Whitelisting, NOT disabling certificate checking

The best approach here is whitelisting. This will keep the certificate checking in place for most sites, and will only disable it for pre-approved hosts. I saw quite a bit of examples online that disable certificate checking completely, by writing the verify method as follows:

public boolean verify(String hostname, SSLSession session) {
    return true;
}

This is not secure, as it completely ignores all invalid certificates.

Creating custom Intershop ISML functions with CustomTag

The problem

I wanted to capitalize a certain value from the pipeline dictionary in an ISML template. Intershop provides ISML functions of the kind ucase and lcase to transform a string to uppercase or lowercase respectively. When the value of the dictionary name Product:Name is AwesomeNotebook:

<isprint value="#ucase(Product:Name)#">

this will print AWESOMENOTEBOOK. Unfortunately, a similar function to capitalize a string is not provided by Intershop. Ideally, you would want to be able to implement your own methods, so that you could type:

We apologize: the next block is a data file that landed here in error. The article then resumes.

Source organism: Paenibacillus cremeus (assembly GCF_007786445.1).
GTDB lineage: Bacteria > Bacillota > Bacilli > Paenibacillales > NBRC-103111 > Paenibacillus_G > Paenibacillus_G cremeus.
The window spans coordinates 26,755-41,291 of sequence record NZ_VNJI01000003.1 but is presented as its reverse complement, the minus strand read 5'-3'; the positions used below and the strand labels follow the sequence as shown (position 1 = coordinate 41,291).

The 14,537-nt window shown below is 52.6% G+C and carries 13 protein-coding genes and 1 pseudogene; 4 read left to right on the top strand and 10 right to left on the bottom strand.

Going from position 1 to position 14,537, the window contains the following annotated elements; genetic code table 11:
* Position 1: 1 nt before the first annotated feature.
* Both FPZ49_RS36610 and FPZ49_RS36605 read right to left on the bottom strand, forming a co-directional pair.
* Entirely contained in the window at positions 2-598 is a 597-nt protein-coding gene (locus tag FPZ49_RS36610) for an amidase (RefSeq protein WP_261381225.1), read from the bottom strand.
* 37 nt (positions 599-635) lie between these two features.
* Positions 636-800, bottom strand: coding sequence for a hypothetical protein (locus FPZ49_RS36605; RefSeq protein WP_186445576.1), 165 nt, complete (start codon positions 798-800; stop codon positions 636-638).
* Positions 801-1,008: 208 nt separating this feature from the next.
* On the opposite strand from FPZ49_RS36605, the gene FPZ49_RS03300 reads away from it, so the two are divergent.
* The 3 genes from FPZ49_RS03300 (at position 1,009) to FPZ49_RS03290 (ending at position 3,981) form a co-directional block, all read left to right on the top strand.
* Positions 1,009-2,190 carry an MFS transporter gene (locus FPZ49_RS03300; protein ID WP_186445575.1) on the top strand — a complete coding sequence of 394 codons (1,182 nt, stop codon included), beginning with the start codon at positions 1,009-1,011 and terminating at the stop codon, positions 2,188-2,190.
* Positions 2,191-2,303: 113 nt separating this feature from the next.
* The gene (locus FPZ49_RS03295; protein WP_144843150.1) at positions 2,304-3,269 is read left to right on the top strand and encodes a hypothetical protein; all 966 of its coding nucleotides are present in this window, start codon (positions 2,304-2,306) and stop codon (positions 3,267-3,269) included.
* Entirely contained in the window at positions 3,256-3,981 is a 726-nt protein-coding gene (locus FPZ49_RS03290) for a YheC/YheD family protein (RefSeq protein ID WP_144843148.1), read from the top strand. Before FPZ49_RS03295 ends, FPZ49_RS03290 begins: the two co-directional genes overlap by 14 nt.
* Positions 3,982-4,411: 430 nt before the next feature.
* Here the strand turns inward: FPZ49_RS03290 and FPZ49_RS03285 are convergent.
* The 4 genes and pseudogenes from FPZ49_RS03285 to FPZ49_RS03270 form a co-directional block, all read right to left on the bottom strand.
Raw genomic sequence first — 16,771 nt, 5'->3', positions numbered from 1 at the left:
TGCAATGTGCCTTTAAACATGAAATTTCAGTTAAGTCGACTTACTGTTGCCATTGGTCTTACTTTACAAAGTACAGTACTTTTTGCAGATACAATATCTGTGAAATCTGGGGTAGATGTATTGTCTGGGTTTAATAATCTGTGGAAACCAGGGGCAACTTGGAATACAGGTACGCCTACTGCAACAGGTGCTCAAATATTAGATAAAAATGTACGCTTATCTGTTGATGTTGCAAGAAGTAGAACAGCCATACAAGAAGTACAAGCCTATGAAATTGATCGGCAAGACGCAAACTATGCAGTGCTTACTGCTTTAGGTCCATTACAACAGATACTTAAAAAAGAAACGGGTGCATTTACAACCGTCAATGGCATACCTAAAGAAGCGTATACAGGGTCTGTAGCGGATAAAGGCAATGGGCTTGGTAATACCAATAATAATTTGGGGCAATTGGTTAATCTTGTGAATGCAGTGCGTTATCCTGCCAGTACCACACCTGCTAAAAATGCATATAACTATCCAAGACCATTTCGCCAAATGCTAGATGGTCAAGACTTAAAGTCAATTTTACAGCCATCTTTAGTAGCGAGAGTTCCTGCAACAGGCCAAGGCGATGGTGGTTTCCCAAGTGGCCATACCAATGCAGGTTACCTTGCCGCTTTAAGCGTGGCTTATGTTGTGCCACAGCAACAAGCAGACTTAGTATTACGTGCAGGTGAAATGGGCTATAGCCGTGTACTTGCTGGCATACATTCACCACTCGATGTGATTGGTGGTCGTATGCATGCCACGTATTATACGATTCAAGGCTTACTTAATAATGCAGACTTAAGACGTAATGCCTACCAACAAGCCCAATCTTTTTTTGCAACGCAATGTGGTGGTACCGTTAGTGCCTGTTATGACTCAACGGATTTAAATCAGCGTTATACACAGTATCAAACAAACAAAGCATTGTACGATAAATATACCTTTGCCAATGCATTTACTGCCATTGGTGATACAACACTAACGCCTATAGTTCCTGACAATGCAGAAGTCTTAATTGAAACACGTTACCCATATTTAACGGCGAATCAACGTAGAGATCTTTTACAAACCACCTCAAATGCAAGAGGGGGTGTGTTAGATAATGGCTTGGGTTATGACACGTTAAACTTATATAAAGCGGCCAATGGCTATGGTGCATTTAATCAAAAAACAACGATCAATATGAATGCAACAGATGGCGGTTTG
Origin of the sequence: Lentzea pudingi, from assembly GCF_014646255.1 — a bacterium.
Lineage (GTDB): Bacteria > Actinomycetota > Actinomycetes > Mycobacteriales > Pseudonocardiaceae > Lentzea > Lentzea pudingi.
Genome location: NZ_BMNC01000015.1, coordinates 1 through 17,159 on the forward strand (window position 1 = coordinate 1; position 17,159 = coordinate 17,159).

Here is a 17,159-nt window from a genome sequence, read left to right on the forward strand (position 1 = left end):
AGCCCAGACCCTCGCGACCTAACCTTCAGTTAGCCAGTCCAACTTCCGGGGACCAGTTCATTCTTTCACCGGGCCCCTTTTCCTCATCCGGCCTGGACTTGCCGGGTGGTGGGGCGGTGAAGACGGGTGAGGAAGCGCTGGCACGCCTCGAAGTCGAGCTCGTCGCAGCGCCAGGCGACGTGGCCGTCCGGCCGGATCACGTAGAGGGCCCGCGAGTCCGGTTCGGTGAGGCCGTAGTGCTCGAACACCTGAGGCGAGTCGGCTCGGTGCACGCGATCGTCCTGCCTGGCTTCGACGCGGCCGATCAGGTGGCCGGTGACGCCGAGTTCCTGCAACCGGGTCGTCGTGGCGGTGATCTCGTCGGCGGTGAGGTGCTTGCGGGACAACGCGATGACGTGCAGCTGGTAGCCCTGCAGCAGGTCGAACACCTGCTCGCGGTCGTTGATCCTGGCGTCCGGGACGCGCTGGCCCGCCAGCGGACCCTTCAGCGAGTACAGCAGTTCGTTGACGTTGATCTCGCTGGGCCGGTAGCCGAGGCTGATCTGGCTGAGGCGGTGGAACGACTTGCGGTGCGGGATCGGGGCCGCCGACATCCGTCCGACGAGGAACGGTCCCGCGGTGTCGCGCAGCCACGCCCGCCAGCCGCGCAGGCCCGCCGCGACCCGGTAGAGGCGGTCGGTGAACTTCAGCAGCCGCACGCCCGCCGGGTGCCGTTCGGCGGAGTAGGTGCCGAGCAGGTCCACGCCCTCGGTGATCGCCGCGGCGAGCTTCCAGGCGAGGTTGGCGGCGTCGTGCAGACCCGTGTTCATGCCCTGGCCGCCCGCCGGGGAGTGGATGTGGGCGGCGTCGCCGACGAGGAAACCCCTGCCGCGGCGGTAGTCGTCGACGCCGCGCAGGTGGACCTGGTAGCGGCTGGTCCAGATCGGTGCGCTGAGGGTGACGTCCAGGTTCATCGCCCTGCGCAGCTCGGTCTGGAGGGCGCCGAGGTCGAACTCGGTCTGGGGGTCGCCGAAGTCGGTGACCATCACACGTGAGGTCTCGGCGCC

<isprint value="#capitalize(Product:Name)#">

What about custom modules?

Intershop does provide the ability to create custom modules. These are basically just tags you can give whatever name you like, and you can provide an implementation in Java or ISML. The interface is defined in a modules.isml file. You could, for example, define a custom tag isprintdefault that prints a default value whenever the value passed to it is null or the empty string:

<isprintdefault default="(unknown)" value="#Product:Price">

This would print (unknown) every time Product:Price does not contain a value.

This solution, however, has two drawbacks:

  • For a Java implementation, this would come down to writing scriptlet. A few lines of scriptlet is fine ofcourse, but as the size of the code increases, it becomes harder and harder to maintain, because there is no compilation-time check and debugging is nearly impossible (say hello to a thousand print statements).
  • Also, it is cumbersome for implementing something like the capitalize function mentioned above, because you would have to provide the input to the custom module, put the result in the pipeline dictionary, and then use the pipeline dictionary name: